December 2014 – January 2015
Tis the Season for holiday parties, Christmas caroling, and shopping madness. Unfortunately, it is also the season for coughing, sneezing, and pockets full of Kleenex. The average child may have eight to twelve colds per year, many of which occur during the winter months. Aside from placing our children in protective bubbles (which let’s face it, we have all considered at times) what can we do to help get our kids through this time of year as unscathed as possible? Unless you want to fully commit to boarding up the house and hibernating for the season, there are some simpler things you can do to help. Hopefully, we can help decrease the chances of our children waking up on Christmas morning with something other than their favorite toy from Santa.
Good hand washing, as simple as it sounds, is a great place to start, as well as limiting how much our children are touching their faces. When coughing and sneezing, try doing so in the crook of the arm to limit the exposure of gems on hands. Good nutrition is also important. If you put good in, you get good out, so be sure that amidst the Christmas cookies, you still try to get in five servings of fruits and vegetables a day, drinking plenty of water, and taking a good multivitamin. Sleep is another important aspect of staying healthy. While routines are often disrupted this time of year with the hustle and bustle of the season, the ideal sleep time is a minimum of eight hours to sleep per night. Sleep is a time for resting and recuperating and prevents putting increased stress. While there is little data to support that not wearing a jacket and hat will lead to pneumonia (sorry Nana), it is still important to bundle up to help decrease the stress on the body.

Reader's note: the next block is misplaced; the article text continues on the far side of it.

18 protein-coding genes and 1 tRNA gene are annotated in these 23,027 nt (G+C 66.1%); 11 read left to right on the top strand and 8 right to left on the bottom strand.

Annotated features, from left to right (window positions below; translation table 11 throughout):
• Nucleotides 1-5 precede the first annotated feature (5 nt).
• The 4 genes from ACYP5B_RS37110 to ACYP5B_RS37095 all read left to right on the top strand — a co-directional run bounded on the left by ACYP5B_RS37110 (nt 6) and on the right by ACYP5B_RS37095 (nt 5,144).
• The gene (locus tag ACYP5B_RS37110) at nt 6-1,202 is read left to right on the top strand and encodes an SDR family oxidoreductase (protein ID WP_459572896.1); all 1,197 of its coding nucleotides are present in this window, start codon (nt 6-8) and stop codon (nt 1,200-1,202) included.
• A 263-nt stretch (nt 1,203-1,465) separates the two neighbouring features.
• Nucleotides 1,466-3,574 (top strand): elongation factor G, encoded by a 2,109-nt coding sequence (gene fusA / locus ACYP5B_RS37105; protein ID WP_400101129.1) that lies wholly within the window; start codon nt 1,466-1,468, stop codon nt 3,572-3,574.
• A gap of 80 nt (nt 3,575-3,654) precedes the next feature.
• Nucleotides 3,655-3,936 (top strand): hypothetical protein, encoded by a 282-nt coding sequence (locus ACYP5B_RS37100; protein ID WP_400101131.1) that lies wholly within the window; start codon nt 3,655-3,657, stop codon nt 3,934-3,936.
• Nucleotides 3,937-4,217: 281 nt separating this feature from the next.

Will all these things help prevent every cold? Of course not, but even if our children get sick in spite of all these things, they will at least be clean, getting a healthy diet, and well rested. The next questions become, “when do you worry?” and “when is it more than just a cold?” If your child has had a cough and/or runny nose for more than two weeks, or if they start with a late onset fever (meaning they start with the cold symptoms and then after a few days start with a fever) they should be seen to rule out something more, like an ear infection, sinus infection, or pneumonia. If your child also spikes a high fever or the fever progresses for more than five days, they should also be seen. Watching for changes in eating and sleeping habits can also be a useful hint on whether or not a child should be seen, as often ear infections can cause frequent nighttime awakenings. Lastly, listen to your gut. As a firm believer in mother’s intuition (as well as father’s intuition for all you daddies out there) anytime you are worried that it may be more than a typical cold, feel free to schedule an appointment. Sometimes just having them checked out is comforting – while your beautiful children are our number one priorities, we also have to take care of our mommas and daddies, and if checking ears before a flight to visit Grandpappy gives you reassurance, it’s worth the co-pay!
So, until there are any updates on personal bubble machines, keep washing those hands and eating and sleeping like you should, and if you need us, give us a ring. That’s what we are here for!
Written by Sarah Trezza, PA